Berlinale 2021: Je Suis Karl

This one is juicy, folks!

Maxi is a teenage survivor of a terrorist attack that blew up her building, killing her whole family save for her father. Maxi (Luna Wedler) and her dad are grieving separately, her father consumed by guilt and doubt and obsessed with keeping his family’s memory alive, leaving Maxi to mourn alone, and drift apart.

Maxi is still a kid herself, and very vulnerable, so we’re not terribly surprised when she falls under the spell of a cute boy named Karl (Jannis Niewohner). She’s desperate for someone to lean on. Unfortunately, Karl’s ready shoulder is no coincidence. He’s the leader of a “youth movement” (a WHITE SUPREMACIST “youth movement”) that’s all about protecting “native Europeans” and excluding all non-whites. And who better to become the spokesperson of this youth movement than a young, beautifully broken girl who’s just lost her family to terrorism? A perfectly haunting example of the threat of “others,” her testimony will be powerful and persuasive. But what we know and Maxi doesn’t is that Karl’s appearance in her life isn’t just well-timed. It was Karl himself who set off the bomb that killed her family, eager to stir up some anti-immigrant sentiment, and proving it’s all too easy to do so.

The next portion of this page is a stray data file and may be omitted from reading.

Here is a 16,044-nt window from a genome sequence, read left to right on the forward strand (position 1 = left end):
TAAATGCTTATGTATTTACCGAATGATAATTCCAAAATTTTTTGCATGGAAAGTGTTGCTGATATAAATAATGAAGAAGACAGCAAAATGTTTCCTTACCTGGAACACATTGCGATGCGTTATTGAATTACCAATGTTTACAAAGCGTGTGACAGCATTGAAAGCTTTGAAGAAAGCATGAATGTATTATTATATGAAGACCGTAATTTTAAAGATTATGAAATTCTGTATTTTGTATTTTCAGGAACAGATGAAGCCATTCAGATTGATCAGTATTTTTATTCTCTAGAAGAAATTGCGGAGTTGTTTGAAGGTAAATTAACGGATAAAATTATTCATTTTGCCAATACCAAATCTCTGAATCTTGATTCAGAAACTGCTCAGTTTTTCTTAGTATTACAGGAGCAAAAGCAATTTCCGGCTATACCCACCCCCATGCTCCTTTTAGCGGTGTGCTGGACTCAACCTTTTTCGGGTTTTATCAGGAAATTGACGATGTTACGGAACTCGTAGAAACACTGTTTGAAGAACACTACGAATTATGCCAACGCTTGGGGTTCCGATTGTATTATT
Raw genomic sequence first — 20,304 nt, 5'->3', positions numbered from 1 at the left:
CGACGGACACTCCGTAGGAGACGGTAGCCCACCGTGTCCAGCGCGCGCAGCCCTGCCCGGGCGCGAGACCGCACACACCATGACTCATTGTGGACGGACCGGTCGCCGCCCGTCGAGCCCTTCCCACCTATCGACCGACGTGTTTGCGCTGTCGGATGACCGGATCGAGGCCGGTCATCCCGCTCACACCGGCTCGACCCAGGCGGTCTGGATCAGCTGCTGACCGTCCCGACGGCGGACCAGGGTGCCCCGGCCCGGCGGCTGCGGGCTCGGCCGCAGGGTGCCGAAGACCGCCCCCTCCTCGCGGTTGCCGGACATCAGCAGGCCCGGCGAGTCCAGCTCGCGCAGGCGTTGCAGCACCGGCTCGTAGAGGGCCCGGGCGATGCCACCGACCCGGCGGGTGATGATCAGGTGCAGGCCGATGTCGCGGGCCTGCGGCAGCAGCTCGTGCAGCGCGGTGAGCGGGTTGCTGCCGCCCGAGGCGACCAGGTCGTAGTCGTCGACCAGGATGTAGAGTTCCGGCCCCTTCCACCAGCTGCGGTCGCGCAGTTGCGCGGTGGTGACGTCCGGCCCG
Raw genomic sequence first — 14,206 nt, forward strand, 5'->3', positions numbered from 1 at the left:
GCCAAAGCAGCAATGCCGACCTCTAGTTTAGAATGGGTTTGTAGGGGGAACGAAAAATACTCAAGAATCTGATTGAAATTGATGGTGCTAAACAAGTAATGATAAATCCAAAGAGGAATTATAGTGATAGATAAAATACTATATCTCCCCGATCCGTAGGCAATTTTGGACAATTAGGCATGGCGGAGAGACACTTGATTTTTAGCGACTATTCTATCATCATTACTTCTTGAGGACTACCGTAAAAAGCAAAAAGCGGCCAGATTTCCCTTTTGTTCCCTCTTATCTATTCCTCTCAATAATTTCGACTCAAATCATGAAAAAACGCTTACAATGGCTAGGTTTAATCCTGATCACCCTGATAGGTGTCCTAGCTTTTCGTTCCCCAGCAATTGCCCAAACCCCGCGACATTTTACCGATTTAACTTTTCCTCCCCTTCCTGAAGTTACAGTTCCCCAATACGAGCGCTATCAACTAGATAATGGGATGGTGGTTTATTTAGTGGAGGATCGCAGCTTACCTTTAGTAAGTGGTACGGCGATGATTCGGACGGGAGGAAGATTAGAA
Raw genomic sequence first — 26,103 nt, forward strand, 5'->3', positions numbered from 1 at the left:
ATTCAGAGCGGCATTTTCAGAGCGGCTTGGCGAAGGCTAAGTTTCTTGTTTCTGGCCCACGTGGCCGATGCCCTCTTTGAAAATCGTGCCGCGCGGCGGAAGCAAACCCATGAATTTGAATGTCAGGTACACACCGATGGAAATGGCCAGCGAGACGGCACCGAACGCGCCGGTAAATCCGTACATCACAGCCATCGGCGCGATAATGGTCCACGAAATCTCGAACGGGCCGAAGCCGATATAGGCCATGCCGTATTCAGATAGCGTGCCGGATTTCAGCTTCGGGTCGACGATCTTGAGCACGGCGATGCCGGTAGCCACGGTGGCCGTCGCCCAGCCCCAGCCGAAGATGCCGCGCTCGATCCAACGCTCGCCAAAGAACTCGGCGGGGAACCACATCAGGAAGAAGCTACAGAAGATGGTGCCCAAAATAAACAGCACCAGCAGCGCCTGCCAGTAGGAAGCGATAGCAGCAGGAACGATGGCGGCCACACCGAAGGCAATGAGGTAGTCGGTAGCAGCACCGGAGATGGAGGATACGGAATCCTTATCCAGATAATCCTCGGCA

Je Suis Karl is not a perfect film by any means. In fact, as you can probably tell by my description so far, it’s a little on the nose, with perfect parallels to real-life. But those parallels are frightening. Karl’s movement has major ambitions, and clearly will stop at nothing to achieve them. Recruitment is deliberate and intense, the organization is cult-like but self-aware, its leaders charming and charismatic. For many of us, it’s scary to watch history repeating itself while these disillusioned kids are using history as a blueprint to improve upon. Of course, the temptation to scapegoat someone is not exclusive to the youth, and we’re seeing this kind of thing far too often. Maxi is obviously a compelling and tragic character, but I wish we’d seen things more from Karl’s point of view. He may be reprehensible and sociopathic, but we’d gain more from understanding his perspective. Are these truly his beliefs, or has he merely calculated this to be his best way to power? A drama could easily turn into a horror asking questions like these, but director Christian Schwochow plays it safe and keeps things relatively superficial, taking everyone at their word. The result is not a bad movie; in fact, I admired it for even broaching the subject, but I did hope we’d get our hands a little dirtier. I don’t expect a movie to solve racism, but I do hope that a movie that takes such careful aim would handle things a little more responsibly.

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